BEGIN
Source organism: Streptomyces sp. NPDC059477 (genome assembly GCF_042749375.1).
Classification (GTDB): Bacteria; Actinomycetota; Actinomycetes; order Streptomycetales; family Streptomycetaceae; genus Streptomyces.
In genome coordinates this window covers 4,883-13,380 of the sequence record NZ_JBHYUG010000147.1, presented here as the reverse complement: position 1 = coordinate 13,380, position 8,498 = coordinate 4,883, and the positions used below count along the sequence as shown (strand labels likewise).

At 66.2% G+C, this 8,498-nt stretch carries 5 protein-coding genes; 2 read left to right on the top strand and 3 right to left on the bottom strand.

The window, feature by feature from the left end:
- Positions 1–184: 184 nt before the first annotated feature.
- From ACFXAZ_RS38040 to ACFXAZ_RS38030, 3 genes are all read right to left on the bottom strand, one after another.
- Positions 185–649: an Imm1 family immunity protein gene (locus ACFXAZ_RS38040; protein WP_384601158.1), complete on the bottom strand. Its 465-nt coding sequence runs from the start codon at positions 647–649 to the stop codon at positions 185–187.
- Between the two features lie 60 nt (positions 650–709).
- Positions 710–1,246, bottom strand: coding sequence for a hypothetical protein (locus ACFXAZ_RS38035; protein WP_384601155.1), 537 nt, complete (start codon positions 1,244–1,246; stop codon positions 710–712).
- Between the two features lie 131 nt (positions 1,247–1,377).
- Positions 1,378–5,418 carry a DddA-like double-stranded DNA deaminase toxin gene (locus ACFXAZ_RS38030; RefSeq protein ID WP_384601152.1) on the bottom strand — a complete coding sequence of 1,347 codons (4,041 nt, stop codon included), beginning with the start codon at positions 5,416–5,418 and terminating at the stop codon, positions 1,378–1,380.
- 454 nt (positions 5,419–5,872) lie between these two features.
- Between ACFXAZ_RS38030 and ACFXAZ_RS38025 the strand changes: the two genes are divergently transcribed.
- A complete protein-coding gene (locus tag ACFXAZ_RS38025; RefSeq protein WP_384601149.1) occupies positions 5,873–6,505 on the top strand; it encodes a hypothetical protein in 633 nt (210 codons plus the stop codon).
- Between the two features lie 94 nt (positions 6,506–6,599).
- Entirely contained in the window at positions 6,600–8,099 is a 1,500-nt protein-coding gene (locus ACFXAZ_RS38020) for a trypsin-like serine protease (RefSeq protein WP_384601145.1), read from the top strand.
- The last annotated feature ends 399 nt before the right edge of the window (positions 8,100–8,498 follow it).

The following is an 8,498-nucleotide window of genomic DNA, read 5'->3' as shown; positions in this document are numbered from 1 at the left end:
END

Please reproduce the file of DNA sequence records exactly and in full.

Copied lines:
Source organism: Streptomyces sp. NPDC059477 (genome assembly GCF_042749375.1).
Classification (GTDB): Bacteria; Actinomycetota; Actinomycetes; order Streptomycetales; family Streptomycetaceae; genus Streptomyces.
In genome coordinates this window covers 4,883-13,380 of the sequence record NZ_JBHYUG010000147.1, presented here as the reverse complement: position 1 = coordinate 13,380, position 8,498 = coordinate 4,883, and the positions used below count along the sequence as shown (strand labels likewise).

At 66.2% G+C, this 8,498-nt stretch carries 5 protein-coding genes; 2 read left to right on the top strand and 3 right to left on the bottom strand.

The window, feature by feature from the left end:
- Positions 1–184: 184 nt before the first annotated feature.
- From ACFXAZ_RS38040 to ACFXAZ_RS38030, 3 genes are all read right to left on the bottom strand, one after another.
- Positions 185–649: an Imm1 family immunity protein gene (locus ACFXAZ_RS38040; protein WP_384601158.1), complete on the bottom strand. Its 465-nt coding sequence runs from the start codon at positions 647–649 to the stop codon at positions 185–187.
- Between the two features lie 60 nt (positions 650–709).
- Positions 710–1,246, bottom strand: coding sequence for a hypothetical protein (locus ACFXAZ_RS38035; protein WP_384601155.1), 537 nt, complete (start codon positions 1,244–1,246; stop codon positions 710–712).
- Between the two features lie 131 nt (positions 1,247–1,377).
- Positions 1,378–5,418 carry a DddA-like double-stranded DNA deaminase toxin gene (locus ACFXAZ_RS38030; RefSeq protein ID WP_384601152.1) on the bottom strand — a complete coding sequence of 1,347 codons (4,041 nt, stop codon included), beginning with the start codon at positions 5,416–5,418 and terminating at the stop codon, positions 1,378–1,380.
- 454 nt (positions 5,419–5,872) lie between these two features.
- Between ACFXAZ_RS38030 and ACFXAZ_RS38025 the strand changes: the two genes are divergently transcribed.
- A complete protein-coding gene (locus tag ACFXAZ_RS38025; RefSeq protein WP_384601149.1) occupies positions 5,873–6,505 on the top strand; it encodes a hypothetical protein in 633 nt (210 codons plus the stop codon).
- Between the two features lie 94 nt (positions 6,506–6,599).
- Entirely contained in the window at positions 6,600–8,099 is a 1,500-nt protein-coding gene (locus ACFXAZ_RS38020) for a trypsin-like serine protease (RefSeq protein WP_384601145.1), read from the top strand.
- The last annotated feature ends 399 nt before the right edge of the window (positions 8,100–8,498 follow it).

The following is an 8,498-nucleotide window of genomic DNA, read 5'->3' as shown; positions in this document are numbered from 1 at the left end: